In June 1991, after competition with other tank manufacturers' designs (including the M1A2 Abrams and the Leopard 2 (Improved)), the MoD placed a £520 million order for 127 MBTs and 13 driver training vehicles. An order for a further 259 tanks and 9 driver trainers (worth £800 million) was placed in 1994. Oman ordered 18 Challenger 2s in 1993 and a further 20 tanks in November 1997.

Production began in 1993 at two primary sites: Elswick, Tyne and Wear and Barnbow, Leeds, although over 250 subcontractors were involved. The first tanks were delivered in July 1994.

The Challenger 2 successfully completed its Reliability Growth Trial in 1994. Three vehicles were tested for 285 simulated battlefield days. Each day consisted of:

* 27 km (17 mi) of on-road travel
* 33 km (21 mi) of off-road travel
* 34 main armament rounds fired
* 1,000 7.62 MG rounds fired
* 16 hours weapon system operation
* 10 hours main engine idling
* 3.5 hours main engine running

Challenger 2 Tank of the Royal Scots Dragoon Guards (Squadron D) during live fire training exercises on Bergen-Hohne Training Area (Germany)
An equally important milestone was the In-Service Reliability Demonstration (ISRD) in 1999. 12 fully crewed tanks were tested at the Bovington test tracks and at Lulworth Bindon ranges. The tank exceeded all staff requirements.

The Challenger 2 entered service with the British Army in 1998 (with the Royal Scots Dragoon Guards), with the last delivered in 2002. It serves with the Queen's Royal Hussars, the King's Royal Hussars and the Royal Tank Regiment, each of which is the tank Regiment of an Armoured Infantry Brigade. Under Army 2020, only three Challenger 2 Tank Regiments will remain: the Queen's Royal Hussars, the King's Royal Hussars and the Royal Tank Regiment; in addition, a single Army Reserve regiment, The Royal Wessex Yeomanry, will provide Armoured Resilience.

Deliveries of the Challenger 2 to Oman were completed in 2001.

The Trojan minefield breaching vehicle and the Titan bridge-laying vehicle based on the chassis of the Challenger 2 were shown in November 2006; 66 are to be supplied by BAE Systems to the Royal Engineers, at a cost of £250 million.

A British military document from 2001 indicated that the British Army would not procure a replacement for the Challenger 2 because of a lack of foreseeable conventional threats in the future. However, IHS Jane's 360 reported on 20 September 2015 that following discussions with Senior Army Officers and Procurement Officials at DSEI 2015, as well as the head of the British Army, General Sir Nick Carter, that the British Army was looking at either upgrading the Challenger 2 or outright replacing it. Sources confirmed that the future of the MBT was being considered at the highest levels of the Army. This stemmed from the British Army's concern with the new Russian T-14 Armata main battle tank and the growing ineffectiveness of the aging L30 rifled gun and its limited suite of ammunition. Further, it was confirmed that numerous armoured vehicle manufacturers had discussions with the MoD about a potential replacement for the Challenger 2. Shortly after, the British Army decided that purchasing a new tank would be too expensive and chose to proceed with a Challenger 2 life extension project (LEP). It is expected to remain in service until 2025.


Armament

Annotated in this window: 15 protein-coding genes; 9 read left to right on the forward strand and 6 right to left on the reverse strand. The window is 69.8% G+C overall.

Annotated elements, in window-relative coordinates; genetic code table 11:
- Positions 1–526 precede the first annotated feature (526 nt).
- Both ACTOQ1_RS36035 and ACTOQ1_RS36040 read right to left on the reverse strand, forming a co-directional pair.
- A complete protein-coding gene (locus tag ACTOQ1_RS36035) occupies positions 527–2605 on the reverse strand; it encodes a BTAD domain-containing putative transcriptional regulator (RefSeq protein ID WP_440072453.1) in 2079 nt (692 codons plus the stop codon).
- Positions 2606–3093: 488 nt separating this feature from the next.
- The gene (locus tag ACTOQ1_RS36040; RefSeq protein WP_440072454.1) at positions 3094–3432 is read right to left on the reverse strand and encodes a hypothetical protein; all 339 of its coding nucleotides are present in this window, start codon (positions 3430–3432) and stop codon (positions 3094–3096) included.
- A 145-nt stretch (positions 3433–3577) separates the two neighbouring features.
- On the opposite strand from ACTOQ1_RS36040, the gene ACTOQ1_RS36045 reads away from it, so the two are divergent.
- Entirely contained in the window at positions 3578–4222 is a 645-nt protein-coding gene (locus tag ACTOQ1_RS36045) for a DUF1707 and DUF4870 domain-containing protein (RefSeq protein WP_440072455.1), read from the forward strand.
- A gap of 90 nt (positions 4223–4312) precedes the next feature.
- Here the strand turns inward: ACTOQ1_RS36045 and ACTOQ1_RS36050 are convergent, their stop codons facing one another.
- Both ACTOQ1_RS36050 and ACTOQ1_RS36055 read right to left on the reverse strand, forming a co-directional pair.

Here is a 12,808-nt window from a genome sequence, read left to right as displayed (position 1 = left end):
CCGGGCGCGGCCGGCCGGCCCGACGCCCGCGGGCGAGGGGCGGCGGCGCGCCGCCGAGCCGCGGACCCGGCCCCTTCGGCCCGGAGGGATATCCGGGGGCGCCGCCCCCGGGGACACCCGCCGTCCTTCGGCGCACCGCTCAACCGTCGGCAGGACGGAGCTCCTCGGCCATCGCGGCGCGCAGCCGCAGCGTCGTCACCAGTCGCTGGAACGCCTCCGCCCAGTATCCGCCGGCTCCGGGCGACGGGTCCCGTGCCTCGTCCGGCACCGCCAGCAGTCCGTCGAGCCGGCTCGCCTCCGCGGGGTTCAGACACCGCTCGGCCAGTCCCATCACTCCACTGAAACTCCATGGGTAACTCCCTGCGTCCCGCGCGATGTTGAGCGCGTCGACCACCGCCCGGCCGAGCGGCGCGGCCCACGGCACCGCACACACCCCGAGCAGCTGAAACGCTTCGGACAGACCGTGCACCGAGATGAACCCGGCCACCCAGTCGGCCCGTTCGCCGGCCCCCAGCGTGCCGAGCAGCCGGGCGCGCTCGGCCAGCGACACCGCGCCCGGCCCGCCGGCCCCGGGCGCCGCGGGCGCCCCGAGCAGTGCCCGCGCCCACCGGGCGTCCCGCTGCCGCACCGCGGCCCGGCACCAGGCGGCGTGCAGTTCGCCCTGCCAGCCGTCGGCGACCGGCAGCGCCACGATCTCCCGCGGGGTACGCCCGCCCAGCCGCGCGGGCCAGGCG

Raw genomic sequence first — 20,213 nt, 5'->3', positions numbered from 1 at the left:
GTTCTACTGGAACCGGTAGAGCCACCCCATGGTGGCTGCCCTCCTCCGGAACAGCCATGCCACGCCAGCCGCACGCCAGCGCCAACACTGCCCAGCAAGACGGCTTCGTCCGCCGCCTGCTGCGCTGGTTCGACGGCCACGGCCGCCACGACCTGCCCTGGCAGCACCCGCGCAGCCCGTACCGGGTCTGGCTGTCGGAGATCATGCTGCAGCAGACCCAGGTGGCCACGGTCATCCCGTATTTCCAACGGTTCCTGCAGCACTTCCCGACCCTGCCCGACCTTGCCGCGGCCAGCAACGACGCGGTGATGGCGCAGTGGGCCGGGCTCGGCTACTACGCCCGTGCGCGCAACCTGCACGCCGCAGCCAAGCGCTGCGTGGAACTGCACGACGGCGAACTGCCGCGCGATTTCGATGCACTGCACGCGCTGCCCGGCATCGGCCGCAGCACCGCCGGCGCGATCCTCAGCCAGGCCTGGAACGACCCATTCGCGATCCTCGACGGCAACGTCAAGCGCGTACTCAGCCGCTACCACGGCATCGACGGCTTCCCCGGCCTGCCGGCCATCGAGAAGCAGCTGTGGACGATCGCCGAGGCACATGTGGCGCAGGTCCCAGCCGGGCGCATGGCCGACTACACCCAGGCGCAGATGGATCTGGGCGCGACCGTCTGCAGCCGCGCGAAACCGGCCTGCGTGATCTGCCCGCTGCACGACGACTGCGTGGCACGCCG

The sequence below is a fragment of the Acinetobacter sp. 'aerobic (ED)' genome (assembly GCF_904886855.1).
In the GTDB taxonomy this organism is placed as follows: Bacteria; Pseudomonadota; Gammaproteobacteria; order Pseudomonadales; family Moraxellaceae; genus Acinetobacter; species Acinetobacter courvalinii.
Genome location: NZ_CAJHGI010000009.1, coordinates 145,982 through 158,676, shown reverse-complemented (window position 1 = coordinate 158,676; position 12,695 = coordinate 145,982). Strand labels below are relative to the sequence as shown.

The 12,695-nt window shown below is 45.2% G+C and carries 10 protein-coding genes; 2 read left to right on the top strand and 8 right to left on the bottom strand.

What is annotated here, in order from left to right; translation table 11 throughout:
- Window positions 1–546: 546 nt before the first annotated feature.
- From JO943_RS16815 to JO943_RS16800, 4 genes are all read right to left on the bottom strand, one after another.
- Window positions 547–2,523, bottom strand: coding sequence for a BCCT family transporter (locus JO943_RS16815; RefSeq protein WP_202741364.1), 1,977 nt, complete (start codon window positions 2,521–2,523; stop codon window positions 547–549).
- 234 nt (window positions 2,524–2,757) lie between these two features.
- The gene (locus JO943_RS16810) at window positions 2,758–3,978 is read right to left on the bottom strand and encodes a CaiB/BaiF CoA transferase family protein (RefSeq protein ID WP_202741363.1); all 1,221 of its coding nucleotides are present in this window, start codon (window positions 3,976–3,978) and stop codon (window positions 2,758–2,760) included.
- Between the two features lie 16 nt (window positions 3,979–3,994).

The Challenger 2 is equipped with a 120-millimetre (4.7 in) 55-calibre long L30A1 tank gun, the successor to the L11 gun used on Chieftain and Challenger 1. The gun is made from high strength electro-slag remelting (ESR) steel with a chromium alloy lining and, like earlier British 120 mm guns, it is insulated by a thermal sleeve. It is fitted with a muzzle reference system and fume extractor, and is controlled by an all-electric control and stabilisation system. The turret has a rotation time of 9 seconds through 360 degrees.

Uniquely among NATO main battle tank armament, the L30A1 is rifled and along with its predecessor, Royal Ordnance L11A5, the only Third Generation Main Battle Tank Guns to use a rifled barrel. This is because the British Army continues to place a premium on the use of high explosive squash head (HESH) rounds in addition to Armour-piercing fin-stabilized discarding-sabot rounds. HESH rounds have a longer range (up to 8 kilometres or 5 miles further) than APFSDS, and are more effective against buildings and thin-skinned vehicles.

Forty-nine main armament rounds are carried in the turret and hull; these are a mix of L27A1 APFSDS (also referred to as CHARM 3), L31 HESH and L34 white phosphorus smoke rounds, depending on the situation. As with earlier versions of the 120 mm gun, the propellant charges are loaded separately from the shell or KE projectile. A combustible rigid charge is used for the APFSDS rounds, and a combustible hemispherical bag charge for the HESH and Smoke rounds. An electrically fired vent tube is used to initiate firing of the main armament rounds. (The main armament ammunition is thus described to be "three part ammunition", consisting of the projectile, charge and vent tube.) The separation of ammunition pieces also aids in ensuring lower chances of ammo detonation.

The Challenger 2 is also armed with a L94A1 chain gun EX-34 7.62 mm chain gun coaxially to the left of the main gun, and a 7.62 mm L37A2 (GPMG) machine gun mounted on a pintle on the loader's hatch ring. 4,200 rounds of 7.62 mm ammunition are carried. The Challenger can also mount a remote weapons system bearing a 7.62 mm L37A2 (GPMG) machine gun, a 12.7mm heavy machine gun or a 40mm automatic grenade launcher.


Firing Control & Sights